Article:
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PLoS One. 2014 Jul 31;9(7):e103012. doi: 10.1371/journal.pone.0103012. eCollection 2014.

A phasin with many faces: structural insights on PhaP from Azotobacter sp. FA8.

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Departamento de Química Biológica, Facultad de Ciencias Exactas y Naturales, Universidad de Buenos Aires, IQUIBICEN-CONICET, Buenos Aires, Argentina.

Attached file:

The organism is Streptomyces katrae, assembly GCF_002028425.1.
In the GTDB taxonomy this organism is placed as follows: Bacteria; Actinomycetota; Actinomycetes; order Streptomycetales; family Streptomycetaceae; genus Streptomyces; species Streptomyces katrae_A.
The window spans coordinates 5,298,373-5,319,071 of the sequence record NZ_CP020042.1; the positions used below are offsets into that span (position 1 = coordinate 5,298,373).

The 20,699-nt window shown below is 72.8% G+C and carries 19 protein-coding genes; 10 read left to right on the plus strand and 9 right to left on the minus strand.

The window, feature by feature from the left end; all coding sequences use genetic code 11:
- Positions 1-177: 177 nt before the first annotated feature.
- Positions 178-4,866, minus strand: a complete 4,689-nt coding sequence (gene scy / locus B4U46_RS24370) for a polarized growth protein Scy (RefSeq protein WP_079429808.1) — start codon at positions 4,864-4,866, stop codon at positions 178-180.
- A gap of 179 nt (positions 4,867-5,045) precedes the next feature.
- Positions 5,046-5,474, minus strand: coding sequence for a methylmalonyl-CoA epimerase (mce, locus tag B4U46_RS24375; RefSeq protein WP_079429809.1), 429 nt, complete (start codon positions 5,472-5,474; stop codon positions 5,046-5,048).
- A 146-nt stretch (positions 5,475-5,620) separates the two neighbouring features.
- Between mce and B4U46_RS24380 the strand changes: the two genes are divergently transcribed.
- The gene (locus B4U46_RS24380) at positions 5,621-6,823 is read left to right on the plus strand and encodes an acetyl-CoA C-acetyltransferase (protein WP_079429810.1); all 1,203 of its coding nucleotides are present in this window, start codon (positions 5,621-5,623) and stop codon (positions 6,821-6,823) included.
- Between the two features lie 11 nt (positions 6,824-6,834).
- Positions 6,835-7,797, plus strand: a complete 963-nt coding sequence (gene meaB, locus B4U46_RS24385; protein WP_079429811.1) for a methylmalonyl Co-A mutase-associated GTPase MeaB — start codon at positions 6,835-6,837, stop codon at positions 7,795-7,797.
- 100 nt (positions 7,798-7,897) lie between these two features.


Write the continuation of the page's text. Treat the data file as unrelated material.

Phasins are a group of proteins associated to granules of polyhydroxyalkanoates (PHAs). Apart from their structural role as part of the PHA granule cover, different structural and regulatory functions have been found associated to many of them, and several biotechnological applications have been developed using phasin protein fusions. Despite their remarkable functional diversity, the structure of these proteins has not been analyzed except in very few studies. PhaP from Azotobacter sp. FA8 (PhaPAz) is a representative of the prevailing type in the multifunctional phasin protein family. Previous work performed in our laboratory using this protein have demonstrated that it has some very peculiar characteristics, such as its stress protecting effects in recombinant Escherichia coli, both in the presence and absence of PHA. The aim of the present work was to perform a structural characterization of this protein, to shed light on its properties. Its aminoacid composition revealed that it lacks clear hydrophobic domains, a characteristic that appears to be common to most phasins, despite their lipid granule binding capacity. The secondary structure of this protein, consisting of α-helices and disordered regions, has a remarkable capacity to change according to its environment. Several experimental data support that it is a tetramer, probably due to interactions between coiled-coil regions. These structural features have also been detected in other phasins, and may be related to their functional diversity.

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